Tag Archives: fantasy

Reviews of The Blacksmith Queen AND The Princess Knight

I received a copy of G.A. Aiken‘s The Princess Knight through Bookish First. However, I didn’t initially realize that it is book two in The Scarred Earth Saga. So, I borrowed book one (The Blacksmith Queen) from the library before reading it. Here are both of my reviews.

Description of The Blacksmith Queen:

When a prophesy brings war to the Land of the Black Hills, Keeley Smythe must join forces with a clan of mountain warriors who are really centaurs in a thrilling new fantasy romance series from New York Times bestselling author G.A. Aiken. 

The Old King Is Dead
 
With the demise of the Old King, there’s a prophesy that a queen will ascend to the throne of the Black Hills. Bad news for the king’s sons, who are prepared to defend their birthright against all comers. But for blacksmith Keeley Smythe, war is great for business. Until it looks like the chosen queen will be Beatrix, her younger sister. Now it’s all Keeley can do to protect her family from the enraged royals.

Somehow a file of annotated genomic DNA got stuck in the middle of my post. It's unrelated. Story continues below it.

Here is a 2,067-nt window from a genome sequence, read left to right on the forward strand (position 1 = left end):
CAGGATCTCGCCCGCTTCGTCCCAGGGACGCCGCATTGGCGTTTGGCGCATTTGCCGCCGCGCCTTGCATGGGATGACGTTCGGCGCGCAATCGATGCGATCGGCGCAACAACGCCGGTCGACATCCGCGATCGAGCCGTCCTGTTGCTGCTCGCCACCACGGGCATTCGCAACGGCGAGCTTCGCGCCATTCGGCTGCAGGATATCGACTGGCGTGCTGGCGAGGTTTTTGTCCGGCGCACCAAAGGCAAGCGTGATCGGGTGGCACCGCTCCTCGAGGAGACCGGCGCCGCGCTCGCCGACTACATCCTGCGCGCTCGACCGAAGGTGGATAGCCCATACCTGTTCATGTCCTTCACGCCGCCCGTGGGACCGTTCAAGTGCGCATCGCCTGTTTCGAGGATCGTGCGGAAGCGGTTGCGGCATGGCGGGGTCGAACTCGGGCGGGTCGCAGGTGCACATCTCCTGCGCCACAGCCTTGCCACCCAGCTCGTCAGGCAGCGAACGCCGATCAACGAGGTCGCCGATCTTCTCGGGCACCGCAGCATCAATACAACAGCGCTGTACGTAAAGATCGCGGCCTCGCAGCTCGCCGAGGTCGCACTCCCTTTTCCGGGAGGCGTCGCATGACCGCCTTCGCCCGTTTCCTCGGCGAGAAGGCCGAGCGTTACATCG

Luckily, Keeley doesn’t have to fight alone. Because thundering to her aid comes a clan of kilt-wearing mountain warriors called the Amichai. Not the most socially adept group, but soldiers have never bothered Keeley, and rough, gruff Caid, actually seems to respect her. A good thing because the fierce warrior will be by her side for a much longer ride than any prophesy ever envisioned …

Review:

To my utter and complete surprise, I loved this. I did quibble a little with the running fat joke, but I appreciated that Keeley didn’t match the beauty ideals of society and was still shown as confident and desired, worthy of love. And I laughed a lot. The book is hilarious, utterly ridiculous, but in a good way.

I did think some of the cursing felt anachronistic at times. Don’t get me wrong. Fuck is my favorite curse word and I utter WTF, probably, an average of once a day. So, I don’t have any problem with the cursing itself. It’s just that on occasion you’d be in a fantasy realm with two moon, centaurs, elves, and dwarfs, and then some thoroughly modern-world curse or phrase would drop like a clanger.

All in all, however, I have book two and I absolutely can’t wait to start it.

Description of The Princess Knight:

LONG LIVE THE QUEEN

Gemma Smythe dedicated her life to the glory of battle. With her fellow War Monks, she worshipped the war gods, rained destruction on her enemies, and raised the dead when the fancy took her. Until her sister Keeley became the prophesied Blacksmith Queen, and Gemma broke faith with her order to journey to the Amichai Mountain and fight by Keeley’s side.